So far, 2023 has been characterized by breakout narratives – from the AI boom to the hype around Chinese crypto. Could DeFi Tokenization of Real World Assets (RWA) be the next big thing? Industry Players from across the space gathered at the 6th Annual Blockchain Economy Summit – the UK’s largest crypto conference – to discuss. Lennix Lai – Managing Director of OKX – revealed that internal conversations surrounding the tokenization of RWA have focused on liquidity and fractionalisation as huge drivers of growth.
“Tokenization of real world assets will potentially bring in immediate liquidity for an asset,” claimed Lai. “It’s a lot easier when the token is fungible … fractional shares [in RWA assets] could be a lot more cost effective for the user and more attractive to market makers. Through tokenisation we can potentially substantially drive down costs from centralized intermediaries … So fractional shares can work – and this could bring adoption and large liquidity to a much bigger audience”.
Private Blockchains Risk Fragmenting Industry Ecosystem
Prashant Malik, the Senior Technology Lead – Digital Assets at HSBC, has spent the last few years building out a tokenization platform (HSBC Orion) for the multinational bank. Malik went on to explain the challenges of tokenising assets for DeFi.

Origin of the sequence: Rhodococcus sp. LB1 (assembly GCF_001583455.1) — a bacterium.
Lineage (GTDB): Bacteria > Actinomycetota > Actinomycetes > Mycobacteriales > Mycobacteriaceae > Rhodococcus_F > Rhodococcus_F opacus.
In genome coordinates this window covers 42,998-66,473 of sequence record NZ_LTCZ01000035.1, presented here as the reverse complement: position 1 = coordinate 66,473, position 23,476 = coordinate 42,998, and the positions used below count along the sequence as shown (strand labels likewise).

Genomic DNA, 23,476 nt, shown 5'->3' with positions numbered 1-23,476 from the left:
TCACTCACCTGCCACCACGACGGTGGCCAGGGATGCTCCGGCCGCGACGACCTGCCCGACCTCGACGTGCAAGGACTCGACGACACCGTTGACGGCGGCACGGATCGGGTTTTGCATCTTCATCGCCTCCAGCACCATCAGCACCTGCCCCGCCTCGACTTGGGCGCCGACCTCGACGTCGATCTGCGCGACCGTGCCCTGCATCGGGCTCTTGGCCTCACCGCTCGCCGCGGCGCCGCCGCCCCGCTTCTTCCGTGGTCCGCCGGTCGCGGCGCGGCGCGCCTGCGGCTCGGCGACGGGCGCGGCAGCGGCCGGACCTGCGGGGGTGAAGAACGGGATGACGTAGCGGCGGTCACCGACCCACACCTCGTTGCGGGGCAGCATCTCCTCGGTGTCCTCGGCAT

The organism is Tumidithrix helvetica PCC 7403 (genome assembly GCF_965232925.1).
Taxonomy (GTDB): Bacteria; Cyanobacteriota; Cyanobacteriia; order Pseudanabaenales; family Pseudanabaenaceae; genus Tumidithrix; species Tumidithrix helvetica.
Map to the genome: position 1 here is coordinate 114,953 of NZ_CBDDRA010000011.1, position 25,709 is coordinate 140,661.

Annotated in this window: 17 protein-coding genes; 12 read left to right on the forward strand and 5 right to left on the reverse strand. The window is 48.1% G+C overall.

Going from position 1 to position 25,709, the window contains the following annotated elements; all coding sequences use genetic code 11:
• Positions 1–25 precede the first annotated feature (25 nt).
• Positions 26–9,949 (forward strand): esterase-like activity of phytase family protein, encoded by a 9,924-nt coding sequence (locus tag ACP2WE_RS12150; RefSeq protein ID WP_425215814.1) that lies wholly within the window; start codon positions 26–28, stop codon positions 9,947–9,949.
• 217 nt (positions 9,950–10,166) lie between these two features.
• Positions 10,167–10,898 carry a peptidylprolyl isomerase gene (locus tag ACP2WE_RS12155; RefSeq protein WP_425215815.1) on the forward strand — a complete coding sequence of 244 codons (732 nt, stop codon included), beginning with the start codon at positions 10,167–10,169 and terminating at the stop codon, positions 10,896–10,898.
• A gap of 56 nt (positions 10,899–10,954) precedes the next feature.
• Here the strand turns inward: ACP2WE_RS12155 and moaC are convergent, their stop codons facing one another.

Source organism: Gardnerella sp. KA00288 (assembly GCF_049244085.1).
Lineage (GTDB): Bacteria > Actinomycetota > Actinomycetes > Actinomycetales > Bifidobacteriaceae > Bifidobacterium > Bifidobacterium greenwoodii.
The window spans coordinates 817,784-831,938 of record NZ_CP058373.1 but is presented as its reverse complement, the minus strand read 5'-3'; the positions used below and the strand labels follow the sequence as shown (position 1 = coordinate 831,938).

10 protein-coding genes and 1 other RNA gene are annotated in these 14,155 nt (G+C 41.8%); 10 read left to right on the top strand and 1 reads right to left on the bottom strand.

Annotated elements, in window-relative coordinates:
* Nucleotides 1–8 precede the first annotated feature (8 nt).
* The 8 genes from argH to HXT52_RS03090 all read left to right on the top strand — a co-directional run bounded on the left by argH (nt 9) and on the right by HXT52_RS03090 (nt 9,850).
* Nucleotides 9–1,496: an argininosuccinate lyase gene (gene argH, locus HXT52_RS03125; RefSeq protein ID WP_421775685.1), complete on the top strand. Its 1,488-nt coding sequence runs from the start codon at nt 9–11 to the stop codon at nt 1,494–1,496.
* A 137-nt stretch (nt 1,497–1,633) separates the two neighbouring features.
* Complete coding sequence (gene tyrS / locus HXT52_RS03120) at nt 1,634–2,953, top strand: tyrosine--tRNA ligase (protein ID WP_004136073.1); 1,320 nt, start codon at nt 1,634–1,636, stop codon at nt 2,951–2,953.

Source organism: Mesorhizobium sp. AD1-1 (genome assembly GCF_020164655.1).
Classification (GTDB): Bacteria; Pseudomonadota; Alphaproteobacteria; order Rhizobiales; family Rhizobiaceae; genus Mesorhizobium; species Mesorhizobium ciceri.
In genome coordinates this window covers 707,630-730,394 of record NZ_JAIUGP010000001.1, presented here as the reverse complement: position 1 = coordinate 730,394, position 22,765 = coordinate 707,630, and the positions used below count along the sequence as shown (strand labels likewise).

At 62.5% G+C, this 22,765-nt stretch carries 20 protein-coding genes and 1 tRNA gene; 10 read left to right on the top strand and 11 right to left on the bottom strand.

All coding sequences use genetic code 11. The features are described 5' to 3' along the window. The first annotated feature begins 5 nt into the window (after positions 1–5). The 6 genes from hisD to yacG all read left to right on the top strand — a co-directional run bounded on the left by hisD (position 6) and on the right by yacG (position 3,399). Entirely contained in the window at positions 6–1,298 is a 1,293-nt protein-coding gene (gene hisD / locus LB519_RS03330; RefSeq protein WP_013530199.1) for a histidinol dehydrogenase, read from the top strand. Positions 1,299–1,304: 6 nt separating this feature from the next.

“The way you build a tokenization platform is quite different from a typical application, some of your KPIs need to grow faster or incrementally,” explained Malik. “I think technology is probably the easier part, as we bring more of the products lifecycle on chain – the complexity of legal and regulatory requirements increases much more than on the technology side. More broadly, other digital assets are basically on private permission blockchains – but that private ledger is the legal register for the ownership of the tokens. If everyone builds their own private chains, it does bring diversity amongst assets – and while this does have benefits – we have to ask if we’re fragmenting an existing ecosystem.”
SEC Stalling DeFi Tokenization in US
One interesting perspective came from Jonathan Dunsmoor, Founder of securities specialists Dunsmoor Law. Speaking on the challenge of American regulatory hurdles in relation to DeFi tokenization, Dunsmoor revealed stalling by the SEC.
“Normally countries look to the USA to see what we’re doing – but over the past 10 years – the evolution from CeFi to DeFi has found difficulty in regulation,” said Dunsmoor. “I think the problem with regulators, especially in the US – is that they’re not willing to hit the button and say ‘this is okay’. At the SEC, the previous Chairman saw 4 [crypto] action letters issued, under Gensler there have been 0 action letters issued … despite the fact that throughout Gensler’s time at the SEC there has been DeFi and NFT [booms]”.